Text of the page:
Iguanodon was one of the first dinosaurs to be found and described. Its remains were discovered in England in the 20s of the nineteenth century. At first, scientists believed that it was a large, heavy animal, moving on four limbs, with a horn at the end of its snout. But after the discovery of several more skeletons, it became obvious that the iguanodon was not as large and massive as was believed.
However, it took time for scientists to come to a consensus about the way the iguanodon moved. Reconstructions depicted an iguanodon standing upright on its hind legs. At the same time, it was believed that the long tail served as an additional support to support the weight of the body, so these reconstructions made the iguanodon look like a huge kangaroo. This opinion existed until the 80s of the twentieth century, when it was found that if the animal really leaned on the tail, it would simply break in half!
Today we learn that the tail of the Iguanodon served as a counterweight and was extended straight back. The spine occupied a position close to horizontal, which means that the iguanodon could move on all four limbs.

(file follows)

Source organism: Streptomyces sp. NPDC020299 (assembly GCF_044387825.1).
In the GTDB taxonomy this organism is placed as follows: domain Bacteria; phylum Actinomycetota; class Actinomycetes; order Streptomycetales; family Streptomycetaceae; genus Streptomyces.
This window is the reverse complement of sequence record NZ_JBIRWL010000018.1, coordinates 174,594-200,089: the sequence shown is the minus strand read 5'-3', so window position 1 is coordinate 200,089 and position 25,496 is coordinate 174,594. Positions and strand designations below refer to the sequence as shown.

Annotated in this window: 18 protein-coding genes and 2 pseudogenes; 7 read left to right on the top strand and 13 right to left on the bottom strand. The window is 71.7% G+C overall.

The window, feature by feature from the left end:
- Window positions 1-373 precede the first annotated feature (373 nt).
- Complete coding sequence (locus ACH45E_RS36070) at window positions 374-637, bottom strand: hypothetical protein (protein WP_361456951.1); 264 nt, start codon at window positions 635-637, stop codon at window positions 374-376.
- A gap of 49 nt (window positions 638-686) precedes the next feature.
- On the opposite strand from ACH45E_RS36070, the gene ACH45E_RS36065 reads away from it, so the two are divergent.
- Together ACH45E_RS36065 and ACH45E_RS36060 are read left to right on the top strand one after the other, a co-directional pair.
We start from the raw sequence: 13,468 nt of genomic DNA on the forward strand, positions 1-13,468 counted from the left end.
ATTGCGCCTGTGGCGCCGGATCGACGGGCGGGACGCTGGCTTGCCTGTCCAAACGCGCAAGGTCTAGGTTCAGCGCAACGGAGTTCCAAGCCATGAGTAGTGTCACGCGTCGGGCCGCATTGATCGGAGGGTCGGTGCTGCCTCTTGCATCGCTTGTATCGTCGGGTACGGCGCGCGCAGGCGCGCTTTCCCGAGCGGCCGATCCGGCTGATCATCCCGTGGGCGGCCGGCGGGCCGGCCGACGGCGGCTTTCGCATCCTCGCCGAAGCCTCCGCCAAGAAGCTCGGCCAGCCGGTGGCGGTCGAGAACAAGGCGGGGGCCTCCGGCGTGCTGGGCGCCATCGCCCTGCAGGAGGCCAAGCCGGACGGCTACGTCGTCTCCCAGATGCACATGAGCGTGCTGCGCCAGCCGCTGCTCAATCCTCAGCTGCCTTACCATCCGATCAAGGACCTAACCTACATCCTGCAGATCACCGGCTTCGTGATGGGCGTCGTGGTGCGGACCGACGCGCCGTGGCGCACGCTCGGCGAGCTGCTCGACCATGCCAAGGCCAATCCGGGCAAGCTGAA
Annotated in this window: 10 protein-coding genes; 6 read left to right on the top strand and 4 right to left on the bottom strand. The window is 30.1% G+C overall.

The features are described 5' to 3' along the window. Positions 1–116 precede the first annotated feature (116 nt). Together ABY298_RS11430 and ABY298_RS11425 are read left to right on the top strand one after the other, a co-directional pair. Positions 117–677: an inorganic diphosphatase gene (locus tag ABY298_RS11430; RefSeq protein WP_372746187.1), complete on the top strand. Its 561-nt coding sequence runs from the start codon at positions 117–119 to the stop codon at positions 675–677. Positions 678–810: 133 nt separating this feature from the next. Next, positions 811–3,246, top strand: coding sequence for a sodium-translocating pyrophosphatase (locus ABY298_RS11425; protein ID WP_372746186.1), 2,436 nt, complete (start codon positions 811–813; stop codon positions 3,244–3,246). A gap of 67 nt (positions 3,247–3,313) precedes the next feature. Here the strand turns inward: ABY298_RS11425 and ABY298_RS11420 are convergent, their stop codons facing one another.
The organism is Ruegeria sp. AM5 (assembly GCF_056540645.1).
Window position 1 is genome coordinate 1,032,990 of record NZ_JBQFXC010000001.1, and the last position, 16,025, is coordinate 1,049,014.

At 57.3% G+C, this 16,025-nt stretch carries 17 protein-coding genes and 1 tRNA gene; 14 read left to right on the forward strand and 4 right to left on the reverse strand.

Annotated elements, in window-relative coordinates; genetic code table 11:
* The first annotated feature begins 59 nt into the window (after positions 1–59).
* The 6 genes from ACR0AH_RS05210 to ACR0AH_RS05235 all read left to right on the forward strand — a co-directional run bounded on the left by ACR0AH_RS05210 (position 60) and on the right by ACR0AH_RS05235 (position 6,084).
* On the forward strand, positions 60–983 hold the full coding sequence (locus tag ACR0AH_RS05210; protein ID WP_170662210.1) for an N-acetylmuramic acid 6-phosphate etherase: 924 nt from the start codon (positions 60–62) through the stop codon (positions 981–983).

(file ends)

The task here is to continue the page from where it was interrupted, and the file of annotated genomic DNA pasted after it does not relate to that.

This assumption confirms the structure of the front paws: the three middle toes are very strong and end in the likeness of a hoof. The chest bones are also massive and strong. However, the iguanodon could easily move on its hind legs alone.
The so-called nasal horn is not actually located on the nose, but is a spike on the big toe that sticks out and was a fairly effective weapon against predators.
Iguanodon was a herbivore, its jaws and teeth were well adapted to this kind of food. Iguanodon plucked plants with a wide beak, and parallel rows of teeth located on its jaws formed a wide surface for grinding food.
When the jaws closed, the upper and lower teeth touched, and special articulation in the skull allowed the upper jaw to slide sideways while the lower teeth remained in place. Such a device of the jaw apparatus and the flexible structure of the skull were necessary for thorough grinding of food. Iguanodon also had fleshy cheek pouches that trap bits of food and return them to the teeth for further processing